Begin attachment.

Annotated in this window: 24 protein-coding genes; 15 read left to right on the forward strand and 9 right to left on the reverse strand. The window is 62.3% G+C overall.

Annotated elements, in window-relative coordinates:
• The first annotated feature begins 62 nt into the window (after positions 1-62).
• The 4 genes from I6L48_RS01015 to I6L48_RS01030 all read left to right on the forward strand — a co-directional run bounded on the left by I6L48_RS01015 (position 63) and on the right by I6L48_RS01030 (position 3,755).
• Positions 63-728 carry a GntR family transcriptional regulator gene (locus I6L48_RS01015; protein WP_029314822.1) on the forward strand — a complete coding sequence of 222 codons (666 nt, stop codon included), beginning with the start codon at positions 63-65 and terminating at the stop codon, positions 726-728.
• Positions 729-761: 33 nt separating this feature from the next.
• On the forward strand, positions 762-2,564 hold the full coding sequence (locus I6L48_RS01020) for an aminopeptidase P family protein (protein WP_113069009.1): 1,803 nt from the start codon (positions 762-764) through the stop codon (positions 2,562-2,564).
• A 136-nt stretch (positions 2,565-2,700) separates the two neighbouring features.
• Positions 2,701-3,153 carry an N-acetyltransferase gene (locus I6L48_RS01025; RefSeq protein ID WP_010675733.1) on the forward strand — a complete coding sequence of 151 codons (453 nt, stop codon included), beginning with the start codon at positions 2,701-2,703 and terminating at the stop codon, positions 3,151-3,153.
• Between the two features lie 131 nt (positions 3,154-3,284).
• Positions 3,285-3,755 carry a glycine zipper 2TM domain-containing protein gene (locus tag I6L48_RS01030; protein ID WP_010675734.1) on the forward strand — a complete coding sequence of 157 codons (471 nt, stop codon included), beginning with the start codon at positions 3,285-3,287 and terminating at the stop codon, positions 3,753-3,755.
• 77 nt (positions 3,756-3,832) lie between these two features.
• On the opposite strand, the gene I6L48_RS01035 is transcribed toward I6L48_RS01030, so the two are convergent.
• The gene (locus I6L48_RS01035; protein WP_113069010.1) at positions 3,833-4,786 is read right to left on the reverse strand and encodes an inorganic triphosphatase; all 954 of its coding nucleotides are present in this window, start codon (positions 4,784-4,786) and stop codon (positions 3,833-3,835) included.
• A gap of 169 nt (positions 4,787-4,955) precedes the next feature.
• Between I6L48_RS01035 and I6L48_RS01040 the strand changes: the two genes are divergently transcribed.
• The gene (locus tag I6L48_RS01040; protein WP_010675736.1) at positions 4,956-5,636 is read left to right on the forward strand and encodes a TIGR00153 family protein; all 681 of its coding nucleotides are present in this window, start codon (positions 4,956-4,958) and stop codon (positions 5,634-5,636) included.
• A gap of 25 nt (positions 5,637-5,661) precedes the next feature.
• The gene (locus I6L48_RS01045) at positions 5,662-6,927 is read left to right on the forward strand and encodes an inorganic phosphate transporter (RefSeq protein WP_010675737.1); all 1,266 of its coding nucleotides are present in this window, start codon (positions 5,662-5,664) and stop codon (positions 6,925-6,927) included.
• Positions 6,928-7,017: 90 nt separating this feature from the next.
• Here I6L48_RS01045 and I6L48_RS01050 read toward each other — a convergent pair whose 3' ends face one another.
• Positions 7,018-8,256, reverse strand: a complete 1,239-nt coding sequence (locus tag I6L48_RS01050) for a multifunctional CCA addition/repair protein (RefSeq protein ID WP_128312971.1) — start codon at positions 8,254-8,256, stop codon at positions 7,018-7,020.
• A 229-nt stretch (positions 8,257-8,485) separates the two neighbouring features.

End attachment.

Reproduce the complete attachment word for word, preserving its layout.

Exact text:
Annotated in this window: 24 protein-coding genes; 15 read left to right on the forward strand and 9 right to left on the reverse strand. The window is 62.3% G+C overall.

Annotated elements, in window-relative coordinates:
• The first annotated feature begins 62 nt into the window (after positions 1-62).
• The 4 genes from I6L48_RS01015 to I6L48_RS01030 all read left to right on the forward strand — a co-directional run bounded on the left by I6L48_RS01015 (position 63) and on the right by I6L48_RS01030 (position 3,755).
• Positions 63-728 carry a GntR family transcriptional regulator gene (locus I6L48_RS01015; protein WP_029314822.1) on the forward strand — a complete coding sequence of 222 codons (666 nt, stop codon included), beginning with the start codon at positions 63-65 and terminating at the stop codon, positions 726-728.
• Positions 729-761: 33 nt separating this feature from the next.
• On the forward strand, positions 762-2,564 hold the full coding sequence (locus I6L48_RS01020) for an aminopeptidase P family protein (protein WP_113069009.1): 1,803 nt from the start codon (positions 762-764) through the stop codon (positions 2,562-2,564).
• A 136-nt stretch (positions 2,565-2,700) separates the two neighbouring features.
• Positions 2,701-3,153 carry an N-acetyltransferase gene (locus I6L48_RS01025; RefSeq protein ID WP_010675733.1) on the forward strand — a complete coding sequence of 151 codons (453 nt, stop codon included), beginning with the start codon at positions 2,701-2,703 and terminating at the stop codon, positions 3,151-3,153.
• Between the two features lie 131 nt (positions 3,154-3,284).
• Positions 3,285-3,755 carry a glycine zipper 2TM domain-containing protein gene (locus tag I6L48_RS01030; protein ID WP_010675734.1) on the forward strand — a complete coding sequence of 157 codons (471 nt, stop codon included), beginning with the start codon at positions 3,285-3,287 and terminating at the stop codon, positions 3,753-3,755.
• 77 nt (positions 3,756-3,832) lie between these two features.
• On the opposite strand, the gene I6L48_RS01035 is transcribed toward I6L48_RS01030, so the two are convergent.
• The gene (locus I6L48_RS01035; protein WP_113069010.1) at positions 3,833-4,786 is read right to left on the reverse strand and encodes an inorganic triphosphatase; all 954 of its coding nucleotides are present in this window, start codon (positions 4,784-4,786) and stop codon (positions 3,833-3,835) included.
• A gap of 169 nt (positions 4,787-4,955) precedes the next feature.
• Between I6L48_RS01035 and I6L48_RS01040 the strand changes: the two genes are divergently transcribed.
• The gene (locus tag I6L48_RS01040; protein WP_010675736.1) at positions 4,956-5,636 is read left to right on the forward strand and encodes a TIGR00153 family protein; all 681 of its coding nucleotides are present in this window, start codon (positions 4,956-4,958) and stop codon (positions 5,634-5,636) included.
• A gap of 25 nt (positions 5,637-5,661) precedes the next feature.
• The gene (locus I6L48_RS01045) at positions 5,662-6,927 is read left to right on the forward strand and encodes an inorganic phosphate transporter (RefSeq protein WP_010675737.1); all 1,266 of its coding nucleotides are present in this window, start codon (positions 5,662-5,664) and stop codon (positions 6,925-6,927) included.
• Positions 6,928-7,017: 90 nt separating this feature from the next.
• Here I6L48_RS01045 and I6L48_RS01050 read toward each other — a convergent pair whose 3' ends face one another.
• Positions 7,018-8,256, reverse strand: a complete 1,239-nt coding sequence (locus tag I6L48_RS01050) for a multifunctional CCA addition/repair protein (RefSeq protein ID WP_128312971.1) — start codon at positions 8,254-8,256, stop codon at positions 7,018-7,020.
• A 229-nt stretch (positions 8,257-8,485) separates the two neighbouring features.